Airport operators face hefty fines for failing to keep their runways open during bad weather, under plans drawn up by ministers.
Transport minister Theresa Villiers wants to beef up the Civil Aviation Authority’s (CAA’s) power to act when flights are severely disrupted.
The measures are a response snow disruption at Gatwick and Heathrow airports in two separate incidents last December.
Villiers said the government would introduce legislation to back the new measures in the next parliamentary session − possibly next spring. Proposals would allow the CAA to inspect plans to respond to bad weather and force operators to strengthen inadequate arrangements.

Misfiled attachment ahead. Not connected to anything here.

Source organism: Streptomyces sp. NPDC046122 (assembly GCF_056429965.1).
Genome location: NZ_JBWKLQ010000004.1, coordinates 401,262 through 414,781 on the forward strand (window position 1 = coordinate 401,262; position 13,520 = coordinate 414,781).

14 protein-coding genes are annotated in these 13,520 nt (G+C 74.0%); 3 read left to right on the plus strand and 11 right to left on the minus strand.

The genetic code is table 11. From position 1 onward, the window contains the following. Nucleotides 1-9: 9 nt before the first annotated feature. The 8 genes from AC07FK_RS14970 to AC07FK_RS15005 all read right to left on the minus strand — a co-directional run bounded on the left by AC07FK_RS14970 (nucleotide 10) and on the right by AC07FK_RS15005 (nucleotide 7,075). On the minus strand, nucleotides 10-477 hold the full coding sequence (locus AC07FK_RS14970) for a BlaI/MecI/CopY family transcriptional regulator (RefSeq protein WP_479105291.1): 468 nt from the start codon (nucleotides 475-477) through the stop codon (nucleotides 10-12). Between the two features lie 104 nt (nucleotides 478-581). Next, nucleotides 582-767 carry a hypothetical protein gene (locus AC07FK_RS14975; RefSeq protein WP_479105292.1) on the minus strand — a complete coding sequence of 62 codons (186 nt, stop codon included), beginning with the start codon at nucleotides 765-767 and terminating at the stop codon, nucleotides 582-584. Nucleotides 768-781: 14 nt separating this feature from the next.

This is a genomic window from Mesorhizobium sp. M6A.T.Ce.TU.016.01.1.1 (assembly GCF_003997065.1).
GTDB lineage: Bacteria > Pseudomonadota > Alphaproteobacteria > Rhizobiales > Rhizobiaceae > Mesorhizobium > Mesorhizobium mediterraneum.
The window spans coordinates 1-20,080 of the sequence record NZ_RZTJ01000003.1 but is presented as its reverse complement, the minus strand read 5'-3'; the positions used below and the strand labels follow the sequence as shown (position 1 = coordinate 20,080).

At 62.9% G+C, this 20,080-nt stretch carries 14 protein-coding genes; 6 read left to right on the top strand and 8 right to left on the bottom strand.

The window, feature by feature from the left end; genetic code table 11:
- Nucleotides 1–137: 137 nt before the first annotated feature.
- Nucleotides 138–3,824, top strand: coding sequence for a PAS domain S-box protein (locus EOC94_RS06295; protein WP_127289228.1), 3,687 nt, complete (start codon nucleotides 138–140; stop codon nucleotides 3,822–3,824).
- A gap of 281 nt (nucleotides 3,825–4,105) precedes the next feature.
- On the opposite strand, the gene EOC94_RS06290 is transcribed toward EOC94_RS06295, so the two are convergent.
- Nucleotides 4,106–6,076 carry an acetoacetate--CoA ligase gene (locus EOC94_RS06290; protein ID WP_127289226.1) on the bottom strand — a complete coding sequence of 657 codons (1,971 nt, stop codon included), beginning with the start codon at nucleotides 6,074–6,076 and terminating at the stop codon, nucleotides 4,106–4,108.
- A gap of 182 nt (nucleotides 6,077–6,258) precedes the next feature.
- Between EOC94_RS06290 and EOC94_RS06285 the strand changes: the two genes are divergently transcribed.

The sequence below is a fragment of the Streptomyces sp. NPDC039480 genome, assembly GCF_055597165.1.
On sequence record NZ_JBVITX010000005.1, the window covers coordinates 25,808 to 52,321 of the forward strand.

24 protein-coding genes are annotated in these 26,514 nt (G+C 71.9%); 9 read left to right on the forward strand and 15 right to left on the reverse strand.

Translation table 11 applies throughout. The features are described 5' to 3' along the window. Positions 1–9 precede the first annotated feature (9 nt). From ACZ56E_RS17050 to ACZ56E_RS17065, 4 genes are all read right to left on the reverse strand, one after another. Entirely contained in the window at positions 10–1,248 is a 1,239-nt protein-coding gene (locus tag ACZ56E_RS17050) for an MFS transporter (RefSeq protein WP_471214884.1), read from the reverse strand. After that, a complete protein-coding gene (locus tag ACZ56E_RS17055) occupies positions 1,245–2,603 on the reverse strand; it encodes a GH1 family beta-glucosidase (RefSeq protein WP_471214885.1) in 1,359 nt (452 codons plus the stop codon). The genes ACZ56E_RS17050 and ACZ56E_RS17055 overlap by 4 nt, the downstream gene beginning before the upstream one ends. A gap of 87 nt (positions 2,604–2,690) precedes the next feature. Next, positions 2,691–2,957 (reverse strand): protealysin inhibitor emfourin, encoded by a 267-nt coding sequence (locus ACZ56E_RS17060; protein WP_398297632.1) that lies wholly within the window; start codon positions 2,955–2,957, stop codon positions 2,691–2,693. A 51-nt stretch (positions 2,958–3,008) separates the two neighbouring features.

“We all know [with] weather events that are as extreme as the two we got before Christmas there will be disruption, no matter how well we prepare.”
“Put simply, we’ll give the CAA the powers it needs to become a more responsive regulator throughout a control period, not just every five years,” Villiers said.
“I think we all know that when you get weather events that are as extreme as the two we got before Christmas there will be disruption of our transport system, no matter how well we prepare.”
“Yet there is also an acceptance that Heathrow could have and should have done better. The new licence regime would give the CAA much more flexible opportunities to check up on winter resilience plans, to hold airports to account and in cases of failure to levy penalties as well.”